One amazing thing you discover with the Tao (after reading 2 or 3 versions) is that each version is different. A subtle change in how a charactor is translated can utterly change its meaning & whole verses that once had one slant can have a radically different meaning with a different translator.
In the Bible you will find this when you compare a paraphrase like the The Message with literal translations like New International Version (NIV), but the differences are often only slight & the meaning is only a little different. As the Tao is translated from a completely different language to English, it can vary wildly with its translations. Couple this with the fact that it can often be more profound in its teachings, so the differences between versions will often the reader amazed.
So it is that even the first verse ('Tao called Tao is not Tao') is wildly different in meaning to the paraphrased 'The Name that can be named is not the eternal name'. And, looking through this version, I found many differences in meaning to the paraphrased versions I've been reading. For Instance, Verse 15: '...Because they do not wish to be full, they can fade away without further effort' (compared with: '...Not seeking fulfillment, they are not swayed by desire for change.') Verse 50: '...The tiger's claws find nothing to flay, Weapons find nothing to pierce. Why is this? They have no mortal spot' (compared with: '...This is the fulfilled person of the the Tao who leaves no space in life for premature death.')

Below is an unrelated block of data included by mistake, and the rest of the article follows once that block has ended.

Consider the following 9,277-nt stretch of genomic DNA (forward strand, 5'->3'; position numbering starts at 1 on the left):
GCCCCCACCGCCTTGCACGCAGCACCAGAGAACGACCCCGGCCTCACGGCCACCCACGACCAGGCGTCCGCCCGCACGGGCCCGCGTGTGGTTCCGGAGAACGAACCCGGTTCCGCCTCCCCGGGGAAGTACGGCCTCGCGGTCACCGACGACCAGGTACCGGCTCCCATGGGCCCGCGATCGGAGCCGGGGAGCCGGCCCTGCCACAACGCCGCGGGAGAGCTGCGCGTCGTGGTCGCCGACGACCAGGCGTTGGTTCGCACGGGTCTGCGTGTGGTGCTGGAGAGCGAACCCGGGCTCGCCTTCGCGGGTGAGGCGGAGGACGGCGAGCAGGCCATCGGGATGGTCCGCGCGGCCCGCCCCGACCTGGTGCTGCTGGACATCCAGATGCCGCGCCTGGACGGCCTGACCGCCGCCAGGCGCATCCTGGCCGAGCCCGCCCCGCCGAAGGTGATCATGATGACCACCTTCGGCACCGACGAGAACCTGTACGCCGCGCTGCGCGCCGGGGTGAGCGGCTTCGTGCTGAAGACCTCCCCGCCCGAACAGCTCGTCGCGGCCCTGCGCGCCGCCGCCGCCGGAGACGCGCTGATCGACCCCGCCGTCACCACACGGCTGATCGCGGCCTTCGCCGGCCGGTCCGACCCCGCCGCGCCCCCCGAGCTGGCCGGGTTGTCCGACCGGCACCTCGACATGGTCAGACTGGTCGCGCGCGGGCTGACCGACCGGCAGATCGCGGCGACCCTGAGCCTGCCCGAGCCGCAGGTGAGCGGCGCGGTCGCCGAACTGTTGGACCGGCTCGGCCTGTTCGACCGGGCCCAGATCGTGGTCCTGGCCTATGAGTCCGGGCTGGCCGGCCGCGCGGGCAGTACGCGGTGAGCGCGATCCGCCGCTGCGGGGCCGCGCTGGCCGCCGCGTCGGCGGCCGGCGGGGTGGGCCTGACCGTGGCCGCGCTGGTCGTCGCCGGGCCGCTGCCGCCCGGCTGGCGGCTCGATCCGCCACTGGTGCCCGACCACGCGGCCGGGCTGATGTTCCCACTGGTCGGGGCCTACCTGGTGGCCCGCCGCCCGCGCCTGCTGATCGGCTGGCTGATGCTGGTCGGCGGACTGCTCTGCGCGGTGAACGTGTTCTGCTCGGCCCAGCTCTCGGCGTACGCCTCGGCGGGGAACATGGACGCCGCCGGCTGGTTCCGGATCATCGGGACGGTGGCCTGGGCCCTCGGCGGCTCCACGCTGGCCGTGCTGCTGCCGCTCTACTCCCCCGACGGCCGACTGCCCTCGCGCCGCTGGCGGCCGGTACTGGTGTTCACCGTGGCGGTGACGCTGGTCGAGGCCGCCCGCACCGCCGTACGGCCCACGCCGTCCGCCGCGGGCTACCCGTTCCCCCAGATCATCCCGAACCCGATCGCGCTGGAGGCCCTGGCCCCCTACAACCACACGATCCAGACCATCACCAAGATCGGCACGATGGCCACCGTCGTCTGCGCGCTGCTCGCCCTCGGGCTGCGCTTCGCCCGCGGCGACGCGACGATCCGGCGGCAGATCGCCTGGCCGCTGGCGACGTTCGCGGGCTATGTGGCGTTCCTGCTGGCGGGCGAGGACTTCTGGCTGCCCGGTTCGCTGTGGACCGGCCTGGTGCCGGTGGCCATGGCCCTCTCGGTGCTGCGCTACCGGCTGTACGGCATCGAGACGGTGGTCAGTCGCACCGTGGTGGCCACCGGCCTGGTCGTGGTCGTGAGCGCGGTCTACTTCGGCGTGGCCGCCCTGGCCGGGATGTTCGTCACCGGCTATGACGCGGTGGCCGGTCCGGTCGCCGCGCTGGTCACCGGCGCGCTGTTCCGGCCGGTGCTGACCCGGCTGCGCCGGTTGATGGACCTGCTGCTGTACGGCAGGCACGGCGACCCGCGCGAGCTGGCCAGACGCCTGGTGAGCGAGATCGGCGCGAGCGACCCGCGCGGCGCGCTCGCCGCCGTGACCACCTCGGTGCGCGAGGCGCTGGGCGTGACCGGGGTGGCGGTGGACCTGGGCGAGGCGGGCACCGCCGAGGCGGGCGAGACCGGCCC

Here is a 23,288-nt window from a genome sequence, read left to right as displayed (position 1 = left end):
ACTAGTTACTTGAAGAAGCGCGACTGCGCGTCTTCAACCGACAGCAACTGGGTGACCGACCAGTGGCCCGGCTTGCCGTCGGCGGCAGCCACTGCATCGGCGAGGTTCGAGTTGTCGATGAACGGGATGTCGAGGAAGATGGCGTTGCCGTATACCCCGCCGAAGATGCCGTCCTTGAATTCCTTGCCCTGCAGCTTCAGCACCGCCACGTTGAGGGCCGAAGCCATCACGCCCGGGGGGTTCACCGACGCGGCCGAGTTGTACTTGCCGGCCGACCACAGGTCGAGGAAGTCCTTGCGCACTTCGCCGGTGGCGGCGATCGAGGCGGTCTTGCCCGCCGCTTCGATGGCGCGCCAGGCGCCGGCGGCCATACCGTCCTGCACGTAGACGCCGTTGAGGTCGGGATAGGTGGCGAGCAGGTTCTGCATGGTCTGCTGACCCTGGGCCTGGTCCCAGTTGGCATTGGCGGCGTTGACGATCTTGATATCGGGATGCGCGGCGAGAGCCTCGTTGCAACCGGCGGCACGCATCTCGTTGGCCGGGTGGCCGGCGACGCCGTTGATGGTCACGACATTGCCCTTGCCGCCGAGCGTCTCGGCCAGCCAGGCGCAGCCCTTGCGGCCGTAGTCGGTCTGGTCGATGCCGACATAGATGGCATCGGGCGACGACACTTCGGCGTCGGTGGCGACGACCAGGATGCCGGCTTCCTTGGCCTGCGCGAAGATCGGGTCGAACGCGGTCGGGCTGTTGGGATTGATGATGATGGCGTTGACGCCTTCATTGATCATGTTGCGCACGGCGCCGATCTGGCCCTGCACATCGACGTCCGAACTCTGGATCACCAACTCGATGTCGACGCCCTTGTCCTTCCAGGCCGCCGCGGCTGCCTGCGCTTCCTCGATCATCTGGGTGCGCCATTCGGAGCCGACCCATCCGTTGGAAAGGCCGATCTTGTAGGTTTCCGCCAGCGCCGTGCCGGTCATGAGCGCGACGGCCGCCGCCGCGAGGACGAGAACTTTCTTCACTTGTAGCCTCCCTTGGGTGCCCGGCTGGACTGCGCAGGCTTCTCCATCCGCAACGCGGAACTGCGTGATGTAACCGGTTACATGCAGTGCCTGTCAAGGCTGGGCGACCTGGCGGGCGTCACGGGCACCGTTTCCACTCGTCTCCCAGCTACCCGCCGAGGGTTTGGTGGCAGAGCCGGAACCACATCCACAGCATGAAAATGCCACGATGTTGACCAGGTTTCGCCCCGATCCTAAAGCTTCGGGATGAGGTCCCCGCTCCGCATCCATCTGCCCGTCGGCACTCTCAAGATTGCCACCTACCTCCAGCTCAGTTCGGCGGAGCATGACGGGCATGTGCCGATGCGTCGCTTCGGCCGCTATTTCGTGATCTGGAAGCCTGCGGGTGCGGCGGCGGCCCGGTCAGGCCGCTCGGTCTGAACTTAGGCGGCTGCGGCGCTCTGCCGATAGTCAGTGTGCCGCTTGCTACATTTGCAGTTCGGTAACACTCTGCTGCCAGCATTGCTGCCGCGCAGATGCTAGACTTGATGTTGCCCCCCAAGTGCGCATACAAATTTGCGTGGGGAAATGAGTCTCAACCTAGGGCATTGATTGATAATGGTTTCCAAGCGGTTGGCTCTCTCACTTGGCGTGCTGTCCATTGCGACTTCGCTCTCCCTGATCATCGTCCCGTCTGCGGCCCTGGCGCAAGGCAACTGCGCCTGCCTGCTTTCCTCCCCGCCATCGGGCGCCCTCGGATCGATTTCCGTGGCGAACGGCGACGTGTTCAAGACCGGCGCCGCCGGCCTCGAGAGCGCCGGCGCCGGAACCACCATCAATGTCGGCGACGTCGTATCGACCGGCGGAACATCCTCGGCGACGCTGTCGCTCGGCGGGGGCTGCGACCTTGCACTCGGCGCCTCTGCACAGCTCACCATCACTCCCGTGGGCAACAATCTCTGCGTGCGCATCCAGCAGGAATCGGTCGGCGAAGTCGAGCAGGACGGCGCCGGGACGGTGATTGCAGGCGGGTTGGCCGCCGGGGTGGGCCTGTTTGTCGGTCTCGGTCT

Some of these translations are better, some more awkward, but often they are enlightening & new. If it can be described, it is like this version has a far stronger Chinese flavor than the other versions & seems more true to what Lao Tzu intended.
Added to this, this particular edition is filled with Chinese symbols next to the verses. Like the strangeness of the text itself, these have the effect of taking your mind back to the time when Lao Tzu wrote the text & of making you feel some of the 'mysterious powers' that Confucius claimed he had.
So, if you've read just one version of the Tao Te Ching, then I would recommend this one as a way of completely & radically altering your perspective on the meaning of Lao Tzu's words. That said, I would not recommend it for beginners (just as I wouldn't recommend the King James Bible to first-time Bible readers). If you have just read Million Little Pieces or have just started on your Taoist Odyssey, then I recommend this pocket version: Tao Te Ching & this: Change Your Thoughts - Change Your Life to get you started.
Once you're on the path though, then get this version & prepare to have your mind stretched in ways you can't even begin to imagine...
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